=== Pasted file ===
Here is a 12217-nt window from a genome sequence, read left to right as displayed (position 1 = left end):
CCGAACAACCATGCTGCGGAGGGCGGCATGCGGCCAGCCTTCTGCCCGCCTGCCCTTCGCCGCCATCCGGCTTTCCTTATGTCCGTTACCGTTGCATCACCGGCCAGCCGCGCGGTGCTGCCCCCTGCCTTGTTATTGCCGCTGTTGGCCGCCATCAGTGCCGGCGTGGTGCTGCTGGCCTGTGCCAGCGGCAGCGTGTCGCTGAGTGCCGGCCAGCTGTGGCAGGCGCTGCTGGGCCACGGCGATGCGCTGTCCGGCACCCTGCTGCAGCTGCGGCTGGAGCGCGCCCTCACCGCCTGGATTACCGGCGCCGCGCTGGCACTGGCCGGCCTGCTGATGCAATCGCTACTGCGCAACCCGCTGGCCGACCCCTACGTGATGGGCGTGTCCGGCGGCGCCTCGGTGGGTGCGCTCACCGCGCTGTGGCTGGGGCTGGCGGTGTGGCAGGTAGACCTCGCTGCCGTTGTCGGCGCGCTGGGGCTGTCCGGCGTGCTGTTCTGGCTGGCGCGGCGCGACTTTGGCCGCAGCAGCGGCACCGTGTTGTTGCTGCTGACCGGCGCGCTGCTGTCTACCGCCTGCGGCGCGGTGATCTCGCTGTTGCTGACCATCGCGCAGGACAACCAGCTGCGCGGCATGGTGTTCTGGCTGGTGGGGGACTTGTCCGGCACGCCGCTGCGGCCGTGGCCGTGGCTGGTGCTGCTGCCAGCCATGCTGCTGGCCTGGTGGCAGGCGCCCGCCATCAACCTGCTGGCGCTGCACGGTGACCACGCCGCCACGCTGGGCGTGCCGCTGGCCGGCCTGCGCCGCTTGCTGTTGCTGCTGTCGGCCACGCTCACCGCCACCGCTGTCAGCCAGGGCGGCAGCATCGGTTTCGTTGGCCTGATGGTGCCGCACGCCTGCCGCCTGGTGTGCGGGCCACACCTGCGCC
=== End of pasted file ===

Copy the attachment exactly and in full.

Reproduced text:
Here is a 12217-nt window from a genome sequence, read left to right as displayed (position 1 = left end):
CCGAACAACCATGCTGCGGAGGGCGGCATGCGGCCAGCCTTCTGCCCGCCTGCCCTTCGCCGCCATCCGGCTTTCCTTATGTCCGTTACCGTTGCATCACCGGCCAGCCGCGCGGTGCTGCCCCCTGCCTTGTTATTGCCGCTGTTGGCCGCCATCAGTGCCGGCGTGGTGCTGCTGGCCTGTGCCAGCGGCAGCGTGTCGCTGAGTGCCGGCCAGCTGTGGCAGGCGCTGCTGGGCCACGGCGATGCGCTGTCCGGCACCCTGCTGCAGCTGCGGCTGGAGCGCGCCCTCACCGCCTGGATTACCGGCGCCGCGCTGGCACTGGCCGGCCTGCTGATGCAATCGCTACTGCGCAACCCGCTGGCCGACCCCTACGTGATGGGCGTGTCCGGCGGCGCCTCGGTGGGTGCGCTCACCGCGCTGTGGCTGGGGCTGGCGGTGTGGCAGGTAGACCTCGCTGCCGTTGTCGGCGCGCTGGGGCTGTCCGGCGTGCTGTTCTGGCTGGCGCGGCGCGACTTTGGCCGCAGCAGCGGCACCGTGTTGTTGCTGCTGACCGGCGCGCTGCTGTCTACCGCCTGCGGCGCGGTGATCTCGCTGTTGCTGACCATCGCGCAGGACAACCAGCTGCGCGGCATGGTGTTCTGGCTGGTGGGGGACTTGTCCGGCACGCCGCTGCGGCCGTGGCCGTGGCTGGTGCTGCTGCCAGCCATGCTGCTGGCCTGGTGGCAGGCGCCCGCCATCAACCTGCTGGCGCTGCACGGTGACCACGCCGCCACGCTGGGCGTGCCGCTGGCCGGCCTGCGCCGCTTGCTGTTGCTGCTGTCGGCCACGCTCACCGCCACCGCTGTCAGCCAGGGCGGCAGCATCGGTTTCGTTGGCCTGATGGTGCCGCACGCCTGCCGCCTGGTGTGCGGGCCACACCTGCGCC